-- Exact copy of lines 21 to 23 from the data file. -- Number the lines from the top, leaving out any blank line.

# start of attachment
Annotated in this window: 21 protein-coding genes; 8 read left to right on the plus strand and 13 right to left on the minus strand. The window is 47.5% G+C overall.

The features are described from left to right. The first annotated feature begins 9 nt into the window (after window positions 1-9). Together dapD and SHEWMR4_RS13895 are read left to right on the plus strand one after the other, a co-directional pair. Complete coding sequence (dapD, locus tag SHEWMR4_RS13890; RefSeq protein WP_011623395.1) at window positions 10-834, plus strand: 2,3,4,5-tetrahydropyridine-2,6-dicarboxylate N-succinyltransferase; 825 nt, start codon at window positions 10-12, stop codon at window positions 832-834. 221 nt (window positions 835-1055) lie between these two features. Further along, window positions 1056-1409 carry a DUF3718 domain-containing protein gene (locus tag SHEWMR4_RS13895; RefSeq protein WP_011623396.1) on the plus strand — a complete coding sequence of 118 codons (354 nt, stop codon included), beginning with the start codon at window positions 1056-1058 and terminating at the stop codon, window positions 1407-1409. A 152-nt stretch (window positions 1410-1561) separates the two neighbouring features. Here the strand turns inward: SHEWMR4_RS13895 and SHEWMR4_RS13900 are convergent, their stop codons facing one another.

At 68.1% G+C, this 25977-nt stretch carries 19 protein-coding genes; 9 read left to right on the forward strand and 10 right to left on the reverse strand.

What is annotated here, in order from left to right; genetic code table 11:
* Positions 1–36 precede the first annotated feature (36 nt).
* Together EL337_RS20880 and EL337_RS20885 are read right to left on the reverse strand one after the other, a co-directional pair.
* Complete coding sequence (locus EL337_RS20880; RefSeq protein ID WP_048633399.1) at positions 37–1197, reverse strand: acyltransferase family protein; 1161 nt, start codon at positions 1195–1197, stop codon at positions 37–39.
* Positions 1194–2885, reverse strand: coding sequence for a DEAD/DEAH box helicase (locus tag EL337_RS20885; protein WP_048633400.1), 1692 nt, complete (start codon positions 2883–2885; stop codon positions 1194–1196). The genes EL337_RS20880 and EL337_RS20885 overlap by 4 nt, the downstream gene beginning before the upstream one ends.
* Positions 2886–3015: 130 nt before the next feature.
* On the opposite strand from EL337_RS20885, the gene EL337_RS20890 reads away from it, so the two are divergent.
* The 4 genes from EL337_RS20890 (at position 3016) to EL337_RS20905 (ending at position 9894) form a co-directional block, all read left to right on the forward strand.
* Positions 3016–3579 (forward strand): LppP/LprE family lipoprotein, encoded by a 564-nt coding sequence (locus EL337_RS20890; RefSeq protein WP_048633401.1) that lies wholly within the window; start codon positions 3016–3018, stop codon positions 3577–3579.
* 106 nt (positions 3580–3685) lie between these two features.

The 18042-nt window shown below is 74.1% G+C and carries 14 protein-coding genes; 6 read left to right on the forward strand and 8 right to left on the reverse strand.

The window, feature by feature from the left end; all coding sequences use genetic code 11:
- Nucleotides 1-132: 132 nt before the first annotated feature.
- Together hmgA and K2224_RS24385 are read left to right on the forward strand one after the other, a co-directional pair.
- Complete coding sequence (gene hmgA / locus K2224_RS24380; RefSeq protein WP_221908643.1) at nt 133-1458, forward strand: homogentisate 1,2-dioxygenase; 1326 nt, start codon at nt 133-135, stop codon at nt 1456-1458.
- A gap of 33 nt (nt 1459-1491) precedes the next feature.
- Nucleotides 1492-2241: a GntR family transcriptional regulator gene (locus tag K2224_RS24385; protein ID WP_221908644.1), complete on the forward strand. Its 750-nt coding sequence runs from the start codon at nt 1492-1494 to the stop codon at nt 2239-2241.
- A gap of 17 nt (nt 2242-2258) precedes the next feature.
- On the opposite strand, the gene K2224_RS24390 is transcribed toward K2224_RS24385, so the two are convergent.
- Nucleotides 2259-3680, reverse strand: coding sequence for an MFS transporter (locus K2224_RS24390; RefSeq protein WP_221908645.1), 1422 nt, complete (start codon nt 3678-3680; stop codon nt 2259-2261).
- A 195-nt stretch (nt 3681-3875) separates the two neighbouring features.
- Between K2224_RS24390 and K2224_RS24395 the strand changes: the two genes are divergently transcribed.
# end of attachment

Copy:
- A gap of 17 nt (nt 2242-2258) precedes the next feature.
- On the opposite strand, the gene K2224_RS24390 is transcribed toward K2224_RS24385, so the two are convergent.
- Nucleotides 2259-3680, reverse strand: coding sequence for an MFS transporter (locus K2224_RS24390; RefSeq protein WP_221908645.1), 1422 nt, complete (start codon nt 3678-3680; stop codon nt 2259-2261).